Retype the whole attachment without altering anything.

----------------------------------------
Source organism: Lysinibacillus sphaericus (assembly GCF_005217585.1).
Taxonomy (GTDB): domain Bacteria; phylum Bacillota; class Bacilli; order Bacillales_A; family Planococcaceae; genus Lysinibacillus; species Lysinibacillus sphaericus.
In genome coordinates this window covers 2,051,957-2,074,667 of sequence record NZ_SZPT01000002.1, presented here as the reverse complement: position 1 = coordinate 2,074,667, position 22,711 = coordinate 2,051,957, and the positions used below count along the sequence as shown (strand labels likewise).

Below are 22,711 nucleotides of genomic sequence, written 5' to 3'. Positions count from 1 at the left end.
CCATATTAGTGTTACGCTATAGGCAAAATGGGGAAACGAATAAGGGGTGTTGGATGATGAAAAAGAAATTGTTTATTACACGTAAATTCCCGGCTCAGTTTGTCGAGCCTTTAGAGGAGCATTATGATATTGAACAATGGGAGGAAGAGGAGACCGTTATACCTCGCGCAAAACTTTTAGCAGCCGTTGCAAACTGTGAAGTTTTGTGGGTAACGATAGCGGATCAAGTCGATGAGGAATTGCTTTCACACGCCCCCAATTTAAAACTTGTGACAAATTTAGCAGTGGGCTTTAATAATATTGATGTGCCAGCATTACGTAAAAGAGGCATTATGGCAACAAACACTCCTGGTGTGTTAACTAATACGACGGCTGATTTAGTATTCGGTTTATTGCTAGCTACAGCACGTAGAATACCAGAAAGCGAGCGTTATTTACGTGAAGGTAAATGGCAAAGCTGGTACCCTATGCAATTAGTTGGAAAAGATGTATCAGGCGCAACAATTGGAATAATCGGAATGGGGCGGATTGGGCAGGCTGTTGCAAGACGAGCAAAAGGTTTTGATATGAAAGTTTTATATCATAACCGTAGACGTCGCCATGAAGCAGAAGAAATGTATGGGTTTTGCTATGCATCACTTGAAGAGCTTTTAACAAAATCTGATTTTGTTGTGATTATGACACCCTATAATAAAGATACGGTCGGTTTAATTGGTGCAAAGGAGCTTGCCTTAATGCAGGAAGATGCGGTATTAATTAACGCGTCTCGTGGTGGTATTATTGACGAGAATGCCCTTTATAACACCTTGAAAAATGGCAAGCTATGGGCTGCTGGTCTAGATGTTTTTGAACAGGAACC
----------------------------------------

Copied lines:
Source organism: Lysinibacillus sphaericus (assembly GCF_005217585.1).
Taxonomy (GTDB): domain Bacteria; phylum Bacillota; class Bacilli; order Bacillales_A; family Planococcaceae; genus Lysinibacillus; species Lysinibacillus sphaericus.
In genome coordinates this window covers 2,051,957-2,074,667 of sequence record NZ_SZPT01000002.1, presented here as the reverse complement: position 1 = coordinate 2,074,667, position 22,711 = coordinate 2,051,957, and the positions used below count along the sequence as shown (strand labels likewise).

Below are 22,711 nucleotides of genomic sequence, written 5' to 3'. Positions count from 1 at the left end.
CCATATTAGTGTTACGCTATAGGCAAAATGGGGAAACGAATAAGGGGTGTTGGATGATGAAAAAGAAATTGTTTATTACACGTAAATTCCCGGCTCAGTTTGTCGAGCCTTTAGAGGAGCATTATGATATTGAACAATGGGAGGAAGAGGAGACCGTTATACCTCGCGCAAAACTTTTAGCAGCCGTTGCAAACTGTGAAGTTTTGTGGGTAACGATAGCGGATCAAGTCGATGAGGAATTGCTTTCACACGCCCCCAATTTAAAACTTGTGACAAATTTAGCAGTGGGCTTTAATAATATTGATGTGCCAGCATTACGTAAAAGAGGCATTATGGCAACAAACACTCCTGGTGTGTTAACTAATACGACGGCTGATTTAGTATTCGGTTTATTGCTAGCTACAGCACGTAGAATACCAGAAAGCGAGCGTTATTTACGTGAAGGTAAATGGCAAAGCTGGTACCCTATGCAATTAGTTGGAAAAGATGTATCAGGCGCAACAATTGGAATAATCGGAATGGGGCGGATTGGGCAGGCTGTTGCAAGACGAGCAAAAGGTTTTGATATGAAAGTTTTATATCATAACCGTAGACGTCGCCATGAAGCAGAAGAAATGTATGGGTTTTGCTATGCATCACTTGAAGAGCTTTTAACAAAATCTGATTTTGTTGTGATTATGACACCCTATAATAAAGATACGGTCGGTTTAATTGGTGCAAAGGAGCTTGCCTTAATGCAGGAAGATGCGGTATTAATTAACGCGTCTCGTGGTGGTATTATTGACGAGAATGCCCTTTATAACACCTTGAAAAATGGCAAGCTATGGGCTGCTGGTCTAGATGTTTTTGAACAGGAACC